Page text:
Those hearing the preaching of the gospel doctrines of the faith with offers of grace in the gospel may respond in the following ways (see Matt. 13:18-23; Lk. 8:11-15; Jn. 2:23-25; 6:60-71): (1) reject the true gospel soon after hearing gospel doctrines preached; (2) respond with basic profession of faith and basic obedience but soon fall away; (3) others may remain a long term basic adherent with some restraint behaviour (common operations of the Spirit), but in time shown to have a lifestyle of a nominal Christian; (4) others may apostate, backsliding to a sect or false religion (Gal. 3:1-5; I Jn 2:19); (5) yet some indeed bring forth fruits of true saving faith.


Therefore, Larger Catechism 68 speaks of those rejecting the grace offered.

LCQ 68 Are the elect only effectually called?

A. All the elect, and they only, are effectually called; although others may be, and often are, outwardly called by the ministry of the word, and have some common operations of the Spirit; who, for their wilful neglect and contempt of the grace offered to them, being justly left in their unbelief, do never truly come to Jesus Christ.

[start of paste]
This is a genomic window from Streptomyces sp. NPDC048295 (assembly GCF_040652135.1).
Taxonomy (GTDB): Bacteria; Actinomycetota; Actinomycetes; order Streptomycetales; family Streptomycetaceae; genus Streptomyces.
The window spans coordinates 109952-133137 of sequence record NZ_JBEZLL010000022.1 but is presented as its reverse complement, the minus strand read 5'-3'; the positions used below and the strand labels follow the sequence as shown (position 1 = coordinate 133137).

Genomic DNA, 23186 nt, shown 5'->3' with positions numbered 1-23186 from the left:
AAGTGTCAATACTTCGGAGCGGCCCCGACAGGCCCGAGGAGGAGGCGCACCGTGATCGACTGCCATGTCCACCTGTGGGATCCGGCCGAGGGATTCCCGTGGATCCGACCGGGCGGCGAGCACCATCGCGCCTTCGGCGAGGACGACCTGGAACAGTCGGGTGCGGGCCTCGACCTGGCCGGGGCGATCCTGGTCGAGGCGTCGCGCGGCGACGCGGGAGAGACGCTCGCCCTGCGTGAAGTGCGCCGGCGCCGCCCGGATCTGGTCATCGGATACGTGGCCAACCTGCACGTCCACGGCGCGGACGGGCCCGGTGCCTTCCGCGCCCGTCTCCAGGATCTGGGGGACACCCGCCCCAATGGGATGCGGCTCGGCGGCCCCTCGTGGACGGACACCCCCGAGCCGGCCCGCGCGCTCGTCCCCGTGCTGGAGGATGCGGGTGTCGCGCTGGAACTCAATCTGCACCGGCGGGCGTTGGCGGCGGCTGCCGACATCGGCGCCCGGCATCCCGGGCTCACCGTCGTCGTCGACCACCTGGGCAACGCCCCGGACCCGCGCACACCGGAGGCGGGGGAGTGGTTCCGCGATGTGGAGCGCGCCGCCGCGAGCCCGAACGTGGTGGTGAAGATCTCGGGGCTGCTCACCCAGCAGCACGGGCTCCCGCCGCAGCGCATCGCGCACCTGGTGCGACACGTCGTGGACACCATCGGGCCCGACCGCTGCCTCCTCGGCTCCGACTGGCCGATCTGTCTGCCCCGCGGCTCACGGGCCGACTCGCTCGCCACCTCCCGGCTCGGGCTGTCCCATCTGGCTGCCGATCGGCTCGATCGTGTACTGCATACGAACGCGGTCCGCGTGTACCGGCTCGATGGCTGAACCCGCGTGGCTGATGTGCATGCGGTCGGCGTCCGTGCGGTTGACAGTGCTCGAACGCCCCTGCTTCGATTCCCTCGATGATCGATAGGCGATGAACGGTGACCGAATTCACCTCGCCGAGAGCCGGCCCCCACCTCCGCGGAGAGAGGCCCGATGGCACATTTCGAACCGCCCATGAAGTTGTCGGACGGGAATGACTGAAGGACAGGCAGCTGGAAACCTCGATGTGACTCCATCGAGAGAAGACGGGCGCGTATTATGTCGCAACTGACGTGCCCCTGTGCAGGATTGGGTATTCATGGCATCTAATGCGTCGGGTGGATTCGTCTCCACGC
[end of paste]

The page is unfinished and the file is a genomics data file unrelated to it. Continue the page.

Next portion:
The grace of God in the gospel is to be offered knowing that the elect will be effectually called by the Holy Spirit and enabled to accept the offer of grace; and the non-elect will reject the true gospel of free grace offered, having not been granted the Holy Spirit in effectual calling. It is described as ‘wilful neglect and contempt’, because Almighty God is treating all men to be humanly responsible; but this is not to be confused with free will (Psa. 65:4; 110:3; Jn 5:40; 6:37, 65; Rom. 9:16; Phil. 2:12-13: II Thess. 2:13-14). Furthermore, nominal Christians can indefinitely neglect the true grace offered in contrast to those who are truly converted and persevere in the true Christian faith (see Matt. 13:18-23; Lk. 8:11-15; Jn. 2:23-25;  Phil. 1:6; I Pet. 1:5). Moreover, common operations of the Spirit does refer to nominal Christians, including sectarian false professing Christians, which results again in some restraint behaviour but with a false new birth (II Tim. 3:5); but common operations of the Spirit is not to be confused nor equated with the power of the new birth in initial sanctification (I Cor. 1:2; II Thess. 2:13-14; II Pet. 1:3-4).